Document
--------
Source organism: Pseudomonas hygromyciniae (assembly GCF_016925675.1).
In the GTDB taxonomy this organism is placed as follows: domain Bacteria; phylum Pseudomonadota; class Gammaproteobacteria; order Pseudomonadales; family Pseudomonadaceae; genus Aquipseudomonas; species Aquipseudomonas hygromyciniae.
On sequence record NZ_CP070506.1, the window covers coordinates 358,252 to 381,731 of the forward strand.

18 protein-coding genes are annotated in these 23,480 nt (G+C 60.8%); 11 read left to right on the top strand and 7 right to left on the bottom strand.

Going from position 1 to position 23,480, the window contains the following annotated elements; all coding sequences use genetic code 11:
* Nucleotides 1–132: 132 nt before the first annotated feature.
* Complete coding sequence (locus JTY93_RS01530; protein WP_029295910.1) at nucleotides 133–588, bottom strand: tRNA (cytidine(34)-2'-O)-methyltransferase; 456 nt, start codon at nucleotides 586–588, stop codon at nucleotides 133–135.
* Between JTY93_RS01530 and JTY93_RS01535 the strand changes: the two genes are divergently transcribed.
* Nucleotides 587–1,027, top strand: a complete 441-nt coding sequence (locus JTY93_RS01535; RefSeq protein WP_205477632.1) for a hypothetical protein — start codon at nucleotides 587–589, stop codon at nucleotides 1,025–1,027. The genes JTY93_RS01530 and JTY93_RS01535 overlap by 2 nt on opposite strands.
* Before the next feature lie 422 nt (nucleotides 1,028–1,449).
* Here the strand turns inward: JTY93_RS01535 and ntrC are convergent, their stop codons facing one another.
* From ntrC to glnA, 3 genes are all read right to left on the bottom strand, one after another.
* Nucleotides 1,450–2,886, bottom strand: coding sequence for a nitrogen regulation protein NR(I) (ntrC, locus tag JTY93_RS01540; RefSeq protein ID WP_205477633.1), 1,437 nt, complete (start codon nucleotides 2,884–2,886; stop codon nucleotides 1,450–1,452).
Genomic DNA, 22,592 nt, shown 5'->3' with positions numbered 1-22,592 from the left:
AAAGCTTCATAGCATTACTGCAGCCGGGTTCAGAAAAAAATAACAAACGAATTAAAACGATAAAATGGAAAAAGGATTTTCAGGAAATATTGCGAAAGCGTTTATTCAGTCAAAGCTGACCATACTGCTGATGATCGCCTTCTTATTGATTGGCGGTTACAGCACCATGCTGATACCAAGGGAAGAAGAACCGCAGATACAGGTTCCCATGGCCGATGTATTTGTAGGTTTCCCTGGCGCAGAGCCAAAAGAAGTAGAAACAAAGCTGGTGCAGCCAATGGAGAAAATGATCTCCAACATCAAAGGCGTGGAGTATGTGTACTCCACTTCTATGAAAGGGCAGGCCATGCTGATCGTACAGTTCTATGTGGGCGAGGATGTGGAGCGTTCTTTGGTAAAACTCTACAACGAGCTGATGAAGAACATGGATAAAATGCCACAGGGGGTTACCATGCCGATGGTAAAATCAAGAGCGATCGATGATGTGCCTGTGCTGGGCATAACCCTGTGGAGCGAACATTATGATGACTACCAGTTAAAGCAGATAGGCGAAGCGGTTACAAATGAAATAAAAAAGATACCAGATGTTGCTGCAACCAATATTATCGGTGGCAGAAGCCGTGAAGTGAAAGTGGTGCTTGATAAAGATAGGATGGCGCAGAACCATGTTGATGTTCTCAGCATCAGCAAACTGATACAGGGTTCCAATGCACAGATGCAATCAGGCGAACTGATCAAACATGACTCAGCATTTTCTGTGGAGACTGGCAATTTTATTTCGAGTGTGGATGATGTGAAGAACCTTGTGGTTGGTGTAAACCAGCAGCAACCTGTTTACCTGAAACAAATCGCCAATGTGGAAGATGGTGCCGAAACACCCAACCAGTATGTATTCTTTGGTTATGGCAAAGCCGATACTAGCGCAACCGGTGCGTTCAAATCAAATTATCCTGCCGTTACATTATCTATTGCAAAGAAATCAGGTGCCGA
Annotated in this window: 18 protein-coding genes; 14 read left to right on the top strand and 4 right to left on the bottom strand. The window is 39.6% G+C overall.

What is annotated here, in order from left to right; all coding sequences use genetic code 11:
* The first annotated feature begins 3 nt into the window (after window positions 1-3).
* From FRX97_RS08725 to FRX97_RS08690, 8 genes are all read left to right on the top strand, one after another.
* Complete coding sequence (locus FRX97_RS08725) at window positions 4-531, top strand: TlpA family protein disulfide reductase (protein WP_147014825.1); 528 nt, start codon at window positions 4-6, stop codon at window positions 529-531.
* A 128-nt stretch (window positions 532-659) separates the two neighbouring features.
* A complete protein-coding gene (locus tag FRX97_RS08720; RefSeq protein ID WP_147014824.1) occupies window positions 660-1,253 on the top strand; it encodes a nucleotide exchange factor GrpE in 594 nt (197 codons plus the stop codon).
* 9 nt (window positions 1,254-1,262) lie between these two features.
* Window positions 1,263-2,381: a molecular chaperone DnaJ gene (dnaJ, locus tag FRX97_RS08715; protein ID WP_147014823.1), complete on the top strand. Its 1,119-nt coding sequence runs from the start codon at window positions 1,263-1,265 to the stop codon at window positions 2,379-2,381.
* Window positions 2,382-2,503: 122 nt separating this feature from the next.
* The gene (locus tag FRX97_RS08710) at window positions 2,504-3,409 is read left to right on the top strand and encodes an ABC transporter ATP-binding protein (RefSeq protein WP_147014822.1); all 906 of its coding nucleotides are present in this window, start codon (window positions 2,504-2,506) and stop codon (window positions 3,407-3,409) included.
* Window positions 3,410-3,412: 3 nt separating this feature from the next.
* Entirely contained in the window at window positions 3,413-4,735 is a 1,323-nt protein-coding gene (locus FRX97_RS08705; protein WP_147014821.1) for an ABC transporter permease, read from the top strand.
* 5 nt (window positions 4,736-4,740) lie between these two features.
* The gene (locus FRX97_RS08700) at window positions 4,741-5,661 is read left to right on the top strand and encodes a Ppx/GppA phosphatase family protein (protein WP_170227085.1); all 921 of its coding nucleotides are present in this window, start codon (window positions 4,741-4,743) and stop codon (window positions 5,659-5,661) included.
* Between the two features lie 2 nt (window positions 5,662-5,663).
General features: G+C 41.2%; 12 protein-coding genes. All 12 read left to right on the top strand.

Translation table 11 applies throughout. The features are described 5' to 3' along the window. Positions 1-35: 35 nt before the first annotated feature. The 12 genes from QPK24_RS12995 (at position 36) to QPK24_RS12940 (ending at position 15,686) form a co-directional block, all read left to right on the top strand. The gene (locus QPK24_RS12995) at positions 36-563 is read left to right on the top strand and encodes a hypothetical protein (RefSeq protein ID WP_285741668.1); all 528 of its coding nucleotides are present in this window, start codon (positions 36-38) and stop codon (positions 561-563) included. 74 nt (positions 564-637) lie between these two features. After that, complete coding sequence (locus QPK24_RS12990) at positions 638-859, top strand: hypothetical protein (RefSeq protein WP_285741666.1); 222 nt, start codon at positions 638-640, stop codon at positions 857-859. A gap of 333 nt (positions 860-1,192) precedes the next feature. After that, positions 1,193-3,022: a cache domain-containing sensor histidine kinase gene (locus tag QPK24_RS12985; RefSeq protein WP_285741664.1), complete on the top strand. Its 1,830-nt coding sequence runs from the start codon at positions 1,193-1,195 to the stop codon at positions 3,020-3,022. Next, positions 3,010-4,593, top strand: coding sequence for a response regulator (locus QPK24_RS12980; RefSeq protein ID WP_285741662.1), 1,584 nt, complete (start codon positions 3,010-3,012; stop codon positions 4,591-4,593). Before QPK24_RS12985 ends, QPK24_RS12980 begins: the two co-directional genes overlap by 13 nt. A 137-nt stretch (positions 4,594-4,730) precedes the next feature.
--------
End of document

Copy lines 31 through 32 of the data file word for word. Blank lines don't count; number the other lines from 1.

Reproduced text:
* Between the two features lie 2 nt (window positions 5,662-5,663).
General features: G+C 41.2%; 12 protein-coding genes. All 12 read left to right on the top strand.